Tuesday, January 06, 2009


Oldtown News
Vancouver, BC


One of the first actions Mayor Robertson upon his return from holidays in Mexico was to put out propaganda on the homelessness front.

The Mayor's office has put out a release stating the numbers of those who were settled into his worship's shelters during our freezing snap.

The only problem is the report is short on specifics regarding how these homeless were helped.

Just opening up some decrepit warehouse without proper safety codes in place is not an answer to homelessness. Neither is having a few of your United Church friends opening up their church to warehouse people on cold damp floors and hard pews.

In this release which is posted below there is no data in areas which would give voters confidence that our City's homeless are actually being assisted in meaningful ways.

Questions for example, the propaganda (release) doesn't address are:

1) Were any homeless citizens were referred to detox or treatment facilities?

2) Were any of those sheltered provided referrals to mental health teams for follow-up observation or support?

3) Did any of our homeless get seen by professional personnel to asses for medical conditions? Many of the homeless for example have communicable diseases.

4) Did the shelters seek information from the homeless so that a life link could be established with them?

We know from the Mayor's propaganda that the homeless were herded into the shelters like sheep and the staff were placed, though no fault of their own in adult babysitting roles.

This just so the Mayor could return from his holiday after not even one month on the job to inform us how many homeless camped out in Gregor's shelters.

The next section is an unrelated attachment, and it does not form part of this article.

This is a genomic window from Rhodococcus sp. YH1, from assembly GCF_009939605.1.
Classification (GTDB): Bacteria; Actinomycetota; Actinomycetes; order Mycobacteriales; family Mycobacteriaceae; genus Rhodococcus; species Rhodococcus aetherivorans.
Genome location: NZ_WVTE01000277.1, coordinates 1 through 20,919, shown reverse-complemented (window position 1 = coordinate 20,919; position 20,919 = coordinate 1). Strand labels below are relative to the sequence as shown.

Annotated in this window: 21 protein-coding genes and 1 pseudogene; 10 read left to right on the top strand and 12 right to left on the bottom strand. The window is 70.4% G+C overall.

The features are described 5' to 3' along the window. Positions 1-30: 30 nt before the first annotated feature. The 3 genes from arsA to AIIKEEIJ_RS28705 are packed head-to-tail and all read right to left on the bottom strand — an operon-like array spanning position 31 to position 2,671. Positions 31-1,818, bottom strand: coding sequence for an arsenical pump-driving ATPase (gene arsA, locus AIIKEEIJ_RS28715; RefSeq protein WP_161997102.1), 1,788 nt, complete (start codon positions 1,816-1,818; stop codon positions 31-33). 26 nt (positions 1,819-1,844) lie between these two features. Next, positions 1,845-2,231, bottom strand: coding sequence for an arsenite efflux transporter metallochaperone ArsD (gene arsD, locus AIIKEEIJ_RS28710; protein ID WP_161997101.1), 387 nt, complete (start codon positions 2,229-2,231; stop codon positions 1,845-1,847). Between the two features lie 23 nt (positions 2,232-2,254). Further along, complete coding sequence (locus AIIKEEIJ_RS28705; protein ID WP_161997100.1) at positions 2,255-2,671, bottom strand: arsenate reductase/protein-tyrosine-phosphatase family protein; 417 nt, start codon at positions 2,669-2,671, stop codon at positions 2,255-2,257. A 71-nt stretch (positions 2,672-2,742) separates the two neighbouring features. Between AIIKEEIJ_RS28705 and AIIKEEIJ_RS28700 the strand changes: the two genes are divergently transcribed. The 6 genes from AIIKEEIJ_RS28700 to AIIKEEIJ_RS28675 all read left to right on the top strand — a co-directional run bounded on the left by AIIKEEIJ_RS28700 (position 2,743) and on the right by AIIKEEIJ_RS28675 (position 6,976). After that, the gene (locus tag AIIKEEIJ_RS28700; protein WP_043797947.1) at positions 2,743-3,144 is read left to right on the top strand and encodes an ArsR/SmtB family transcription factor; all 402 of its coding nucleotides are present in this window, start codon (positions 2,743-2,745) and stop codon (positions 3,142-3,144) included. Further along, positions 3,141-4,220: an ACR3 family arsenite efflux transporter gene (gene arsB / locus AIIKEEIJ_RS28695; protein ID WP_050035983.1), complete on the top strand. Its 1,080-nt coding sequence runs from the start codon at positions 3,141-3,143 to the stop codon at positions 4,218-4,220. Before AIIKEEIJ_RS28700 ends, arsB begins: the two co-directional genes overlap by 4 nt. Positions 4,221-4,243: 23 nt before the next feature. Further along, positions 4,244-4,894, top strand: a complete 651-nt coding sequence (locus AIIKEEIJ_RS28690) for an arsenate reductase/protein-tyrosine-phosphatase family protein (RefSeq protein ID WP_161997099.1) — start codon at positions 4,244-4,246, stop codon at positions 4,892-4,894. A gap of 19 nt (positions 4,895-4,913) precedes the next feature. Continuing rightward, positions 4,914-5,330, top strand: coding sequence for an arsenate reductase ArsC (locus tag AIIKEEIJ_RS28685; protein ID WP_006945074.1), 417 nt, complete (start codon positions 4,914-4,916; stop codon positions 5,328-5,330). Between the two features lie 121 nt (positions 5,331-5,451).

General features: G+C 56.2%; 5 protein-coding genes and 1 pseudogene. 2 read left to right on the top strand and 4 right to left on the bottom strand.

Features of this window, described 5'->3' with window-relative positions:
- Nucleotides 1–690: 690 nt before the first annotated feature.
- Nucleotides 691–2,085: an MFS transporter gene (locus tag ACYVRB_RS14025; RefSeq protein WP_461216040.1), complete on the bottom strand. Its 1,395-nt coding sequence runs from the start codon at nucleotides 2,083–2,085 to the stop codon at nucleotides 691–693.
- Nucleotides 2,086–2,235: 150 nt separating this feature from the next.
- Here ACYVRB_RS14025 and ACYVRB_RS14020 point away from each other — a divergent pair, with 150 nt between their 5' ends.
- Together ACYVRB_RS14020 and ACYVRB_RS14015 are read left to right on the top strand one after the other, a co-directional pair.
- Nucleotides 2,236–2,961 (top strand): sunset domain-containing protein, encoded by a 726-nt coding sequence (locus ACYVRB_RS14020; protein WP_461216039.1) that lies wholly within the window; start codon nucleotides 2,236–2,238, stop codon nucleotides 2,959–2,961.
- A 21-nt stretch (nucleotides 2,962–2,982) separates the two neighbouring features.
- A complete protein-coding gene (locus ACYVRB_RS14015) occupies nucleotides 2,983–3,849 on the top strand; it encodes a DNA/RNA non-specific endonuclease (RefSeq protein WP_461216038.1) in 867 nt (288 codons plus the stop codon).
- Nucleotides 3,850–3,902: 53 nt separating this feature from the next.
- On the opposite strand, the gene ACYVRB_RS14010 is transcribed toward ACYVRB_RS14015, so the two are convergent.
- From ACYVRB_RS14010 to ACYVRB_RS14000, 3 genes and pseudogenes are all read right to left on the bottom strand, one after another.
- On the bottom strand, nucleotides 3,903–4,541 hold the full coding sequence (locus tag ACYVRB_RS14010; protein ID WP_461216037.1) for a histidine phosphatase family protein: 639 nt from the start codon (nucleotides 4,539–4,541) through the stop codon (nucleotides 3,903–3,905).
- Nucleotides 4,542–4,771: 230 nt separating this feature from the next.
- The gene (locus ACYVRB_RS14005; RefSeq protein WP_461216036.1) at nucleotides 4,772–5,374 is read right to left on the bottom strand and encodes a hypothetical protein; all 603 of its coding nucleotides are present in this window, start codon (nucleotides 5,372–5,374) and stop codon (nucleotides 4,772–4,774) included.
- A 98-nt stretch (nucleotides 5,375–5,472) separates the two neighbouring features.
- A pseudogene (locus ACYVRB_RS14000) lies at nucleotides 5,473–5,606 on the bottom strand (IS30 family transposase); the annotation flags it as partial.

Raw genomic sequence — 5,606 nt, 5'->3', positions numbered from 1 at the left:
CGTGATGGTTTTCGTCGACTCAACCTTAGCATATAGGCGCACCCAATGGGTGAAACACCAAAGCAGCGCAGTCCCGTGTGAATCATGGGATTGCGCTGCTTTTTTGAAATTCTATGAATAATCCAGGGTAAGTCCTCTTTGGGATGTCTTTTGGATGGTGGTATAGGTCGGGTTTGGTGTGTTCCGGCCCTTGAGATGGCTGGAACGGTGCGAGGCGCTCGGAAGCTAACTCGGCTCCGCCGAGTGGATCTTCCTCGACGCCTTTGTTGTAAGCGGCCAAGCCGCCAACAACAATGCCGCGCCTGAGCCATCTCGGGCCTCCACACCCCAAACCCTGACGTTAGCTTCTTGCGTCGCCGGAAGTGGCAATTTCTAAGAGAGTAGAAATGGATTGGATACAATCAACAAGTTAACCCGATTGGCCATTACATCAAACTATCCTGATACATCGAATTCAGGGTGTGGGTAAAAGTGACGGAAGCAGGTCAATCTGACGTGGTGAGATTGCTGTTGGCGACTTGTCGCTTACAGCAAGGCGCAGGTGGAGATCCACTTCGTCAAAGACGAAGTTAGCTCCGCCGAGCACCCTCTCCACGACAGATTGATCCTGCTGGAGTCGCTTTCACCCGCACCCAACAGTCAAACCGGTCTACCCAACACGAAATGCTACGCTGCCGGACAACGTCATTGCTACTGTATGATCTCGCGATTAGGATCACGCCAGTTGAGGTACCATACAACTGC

That Mr Mayor is truly offensive. Homeless citizens deserve better.

Jamie Lee Hamilton

Mayor announces HEAT shelter numbers from December

"No barrier" facilities provide shelter for almost 300 a night

Almost 300 homeless people found shelter every night over the past three weeks in emergency facilities opened by the Homeless Emergency Action Team (HEAT), Mayor Gregor Robertson said today.

More than 4,000 visits to emergency facilities were reported during the first two weeks of operation in December, providing shelter for 280 people each night.

"The facilities that HEAT helped open in the final weeks of December have provided safe, secure shelter for close to 300 people a night," Robertson said. "All three shelters were at capacity, providing refuge for some of the hardest-to-house people living on our streets."

The Homeless Emergency Action Team, or HEAT, was launched on December 9th. The 13-person team, composed of City staff, council members, health and safety professionals, and housing stakeholders, works to take immediate action in getting people off the street and into shelter this winter.

Robertson said there was a "no barrier" approach taken by HEAT shelters, which has been the key to bringing homeless people in off the street during the recent cold weather.

"Many homeless people are reluctant to come to a shelter, often because they can't bring certain personal belongings inside," said Robertson. "HEAT helped make sure that these emergency shelters allow people with pets and shopping carts. By removing barriers and putting the housing of people first, the Homeless Emergency Action Team has been able to help bring people in off the street at night."

The three facilities opened in the first phase of the HEAT shelter strategy are:

· First United Church, which through contributions of $10,000 from the City, the Province, the Streetohome Foundation, and St. Andrew's-Wesley Church, can remain open 24/7 for the next two months; and

· 1435 Granville and the Stanley New Fountain, which are funded through contributions of $500,000 from the City, the Province, and the Streetohome Foundation.

The shelters reported the following capacities for the last half of December:

· The First United Church had roughly 210 people a night since December 19th;

1 1435 Granville, operated by RainCity Housing, had a total of 429 people stay over the course of December 20th- January 1st, for an average of 33 people a night; and